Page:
The Nigerian Government will soon inaugurate two legacy projects as part of its efforts to boost infrastructure in the country.
Minister of State for Works and Housing, Mr Mu’azu Sambo, who gave the assurance in an interview with NAN in New York, listed the two projects as the 11.9km Second Niger Bridge and 120km Lagos-Ibadan highway.
“The 2nd Niger bridge that has alluded every administration will be commissioned in October by President Muhammadu Buhari and Lagos-Ibadan highway, that has deferred previous administrations will be commission in June,’’ he said.
Sambo said the Buhari-led administration had invested so much in road infrastructure, noting that the roads are world-class standard with sewages.
“For example, within 18 days between November 25, and December 13, 2021, the administration of President Muhammadu Buhari handed over 941km of roads connecting 10 states in five geo-political zones.
“They represent critical infrastructure necessary to develop a country and its people for them to be able to get on with their lives in an easy and convenient way.
“President Buhari clearly understands the necessity to invest in infrastructure, not just to support a growing population but as an economic driver.
“It is therefore not surprising that, through the Federal Ministry of Works and Housing, we are managing over 1,019 contracts involving 958 bridges and road projects.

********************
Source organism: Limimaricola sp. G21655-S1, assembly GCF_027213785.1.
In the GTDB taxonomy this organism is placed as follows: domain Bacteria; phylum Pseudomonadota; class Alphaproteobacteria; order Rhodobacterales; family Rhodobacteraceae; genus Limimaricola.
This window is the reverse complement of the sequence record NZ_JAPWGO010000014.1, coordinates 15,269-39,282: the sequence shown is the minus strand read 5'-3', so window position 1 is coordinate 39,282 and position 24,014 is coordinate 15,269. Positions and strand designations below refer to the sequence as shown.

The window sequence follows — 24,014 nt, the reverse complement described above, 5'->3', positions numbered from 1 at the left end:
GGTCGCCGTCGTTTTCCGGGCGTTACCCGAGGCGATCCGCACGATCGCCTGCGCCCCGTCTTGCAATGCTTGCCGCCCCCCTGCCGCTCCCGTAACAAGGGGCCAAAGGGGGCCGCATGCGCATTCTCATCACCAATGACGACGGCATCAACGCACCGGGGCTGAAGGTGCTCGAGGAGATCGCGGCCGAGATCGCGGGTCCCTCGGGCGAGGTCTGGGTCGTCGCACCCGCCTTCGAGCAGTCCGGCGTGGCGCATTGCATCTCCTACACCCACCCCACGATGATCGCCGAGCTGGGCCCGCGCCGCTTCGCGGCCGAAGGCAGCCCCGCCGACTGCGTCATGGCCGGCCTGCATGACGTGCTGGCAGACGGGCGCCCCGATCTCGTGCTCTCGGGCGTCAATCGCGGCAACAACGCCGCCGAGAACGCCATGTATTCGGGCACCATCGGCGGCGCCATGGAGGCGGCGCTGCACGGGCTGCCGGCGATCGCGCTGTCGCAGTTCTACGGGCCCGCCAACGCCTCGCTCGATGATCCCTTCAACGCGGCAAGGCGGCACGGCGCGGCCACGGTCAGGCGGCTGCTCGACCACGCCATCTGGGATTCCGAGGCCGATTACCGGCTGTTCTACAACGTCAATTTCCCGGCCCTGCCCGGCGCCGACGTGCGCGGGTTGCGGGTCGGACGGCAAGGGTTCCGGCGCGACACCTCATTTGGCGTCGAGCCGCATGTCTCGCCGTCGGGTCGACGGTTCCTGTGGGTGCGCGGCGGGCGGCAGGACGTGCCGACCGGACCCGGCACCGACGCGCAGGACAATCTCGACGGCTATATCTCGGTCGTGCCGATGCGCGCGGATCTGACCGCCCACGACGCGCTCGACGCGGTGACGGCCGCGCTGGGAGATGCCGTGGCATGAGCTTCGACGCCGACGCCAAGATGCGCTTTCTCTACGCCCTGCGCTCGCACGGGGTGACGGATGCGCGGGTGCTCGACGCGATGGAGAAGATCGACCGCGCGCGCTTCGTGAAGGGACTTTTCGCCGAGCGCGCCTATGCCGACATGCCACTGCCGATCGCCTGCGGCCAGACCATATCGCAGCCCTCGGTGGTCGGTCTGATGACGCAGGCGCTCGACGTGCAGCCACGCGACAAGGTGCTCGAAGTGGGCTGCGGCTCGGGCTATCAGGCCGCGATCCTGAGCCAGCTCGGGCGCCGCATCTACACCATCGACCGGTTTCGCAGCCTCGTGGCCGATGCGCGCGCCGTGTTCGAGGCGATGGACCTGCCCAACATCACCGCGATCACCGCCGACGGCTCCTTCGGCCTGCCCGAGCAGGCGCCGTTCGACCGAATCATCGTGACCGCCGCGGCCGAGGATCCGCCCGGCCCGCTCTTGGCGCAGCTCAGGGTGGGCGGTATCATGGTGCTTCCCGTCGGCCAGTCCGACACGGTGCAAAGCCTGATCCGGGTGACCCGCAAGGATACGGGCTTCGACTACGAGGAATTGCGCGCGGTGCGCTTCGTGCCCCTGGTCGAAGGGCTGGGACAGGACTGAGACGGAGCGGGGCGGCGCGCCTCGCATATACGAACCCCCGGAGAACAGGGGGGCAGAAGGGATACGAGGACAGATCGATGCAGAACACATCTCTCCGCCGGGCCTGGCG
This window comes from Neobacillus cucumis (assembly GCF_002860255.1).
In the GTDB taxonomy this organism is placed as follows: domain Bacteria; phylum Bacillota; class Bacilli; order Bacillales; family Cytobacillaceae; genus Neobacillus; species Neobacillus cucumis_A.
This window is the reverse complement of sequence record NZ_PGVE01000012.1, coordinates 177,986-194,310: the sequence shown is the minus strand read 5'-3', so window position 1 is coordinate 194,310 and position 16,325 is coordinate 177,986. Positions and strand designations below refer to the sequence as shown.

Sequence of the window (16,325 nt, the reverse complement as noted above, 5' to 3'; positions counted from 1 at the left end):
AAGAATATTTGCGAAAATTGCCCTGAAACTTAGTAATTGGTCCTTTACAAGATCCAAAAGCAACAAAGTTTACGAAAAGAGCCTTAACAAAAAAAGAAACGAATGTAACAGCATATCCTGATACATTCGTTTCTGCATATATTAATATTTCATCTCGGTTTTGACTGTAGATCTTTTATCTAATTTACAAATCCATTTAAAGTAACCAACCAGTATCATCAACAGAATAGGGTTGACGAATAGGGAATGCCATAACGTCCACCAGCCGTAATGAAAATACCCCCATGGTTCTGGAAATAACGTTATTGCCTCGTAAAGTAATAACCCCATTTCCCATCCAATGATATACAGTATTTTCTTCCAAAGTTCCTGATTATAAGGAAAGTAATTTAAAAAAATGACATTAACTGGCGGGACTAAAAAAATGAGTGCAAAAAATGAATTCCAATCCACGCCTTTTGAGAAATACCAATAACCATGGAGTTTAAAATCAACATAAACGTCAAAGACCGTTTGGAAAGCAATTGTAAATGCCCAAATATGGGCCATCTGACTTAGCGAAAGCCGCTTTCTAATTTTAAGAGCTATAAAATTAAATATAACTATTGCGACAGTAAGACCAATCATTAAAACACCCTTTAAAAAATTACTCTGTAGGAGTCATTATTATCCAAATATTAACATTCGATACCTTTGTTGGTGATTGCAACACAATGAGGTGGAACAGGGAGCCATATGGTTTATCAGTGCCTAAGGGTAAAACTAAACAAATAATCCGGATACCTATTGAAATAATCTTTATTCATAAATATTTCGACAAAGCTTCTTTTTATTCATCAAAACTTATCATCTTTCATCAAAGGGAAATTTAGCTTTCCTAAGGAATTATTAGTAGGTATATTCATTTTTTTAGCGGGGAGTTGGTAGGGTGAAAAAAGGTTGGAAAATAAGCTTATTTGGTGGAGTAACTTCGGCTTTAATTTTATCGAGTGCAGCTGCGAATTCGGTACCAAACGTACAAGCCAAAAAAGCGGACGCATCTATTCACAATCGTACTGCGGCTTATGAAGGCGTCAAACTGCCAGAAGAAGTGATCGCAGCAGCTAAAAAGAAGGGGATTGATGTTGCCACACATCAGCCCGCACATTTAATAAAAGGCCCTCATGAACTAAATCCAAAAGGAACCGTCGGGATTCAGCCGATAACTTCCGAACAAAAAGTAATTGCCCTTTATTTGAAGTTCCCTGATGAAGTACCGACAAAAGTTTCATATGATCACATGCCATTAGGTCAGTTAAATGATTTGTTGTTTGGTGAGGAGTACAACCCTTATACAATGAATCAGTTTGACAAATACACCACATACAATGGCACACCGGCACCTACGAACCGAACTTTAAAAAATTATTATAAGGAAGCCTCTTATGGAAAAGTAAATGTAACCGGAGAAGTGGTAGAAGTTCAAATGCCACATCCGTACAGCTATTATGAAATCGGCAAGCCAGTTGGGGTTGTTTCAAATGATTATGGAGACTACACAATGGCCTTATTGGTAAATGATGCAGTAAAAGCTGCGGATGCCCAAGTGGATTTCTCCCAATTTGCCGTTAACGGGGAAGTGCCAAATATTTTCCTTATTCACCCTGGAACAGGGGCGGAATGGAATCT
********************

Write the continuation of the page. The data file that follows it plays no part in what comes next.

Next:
“We are also constructing houses in 34 states of the Federation,’’ he said.
The minister said that Nigeria had no choice but to prepare for the present and for the future, planning to provide for its citizens by investing in infrastructure.
“It is the bedrock of development. Infrastructure covers all the sectors of life. Are you talking about transportation infrastructure? That is why this government has spent so much in building railways.
“It has invested so much in railways, from Lagos to Kano, from Port- Harcourt to Maiduguri, from Ajaokuota to Itakpe, from Abuja to Kaduna,’’ he said.
According to him, Nigeria with the population of 200 million is the most populous country in Africa and it is projected to increase by 2050.
Sambo said the population growth, which is about two and half per cent per annual, would increase to 400 million by 2050.
“Also, the rate of urbanisation is also very high because people move from rural areas to urban centres in search of means of livelihood.
“The easiest means of livelihood in urban areas is construction. The construction sector is the largest employer of labour anywhere in the world.
“Seventy to 90 per cent of construction in every country takes place in urban centres,’’ he said.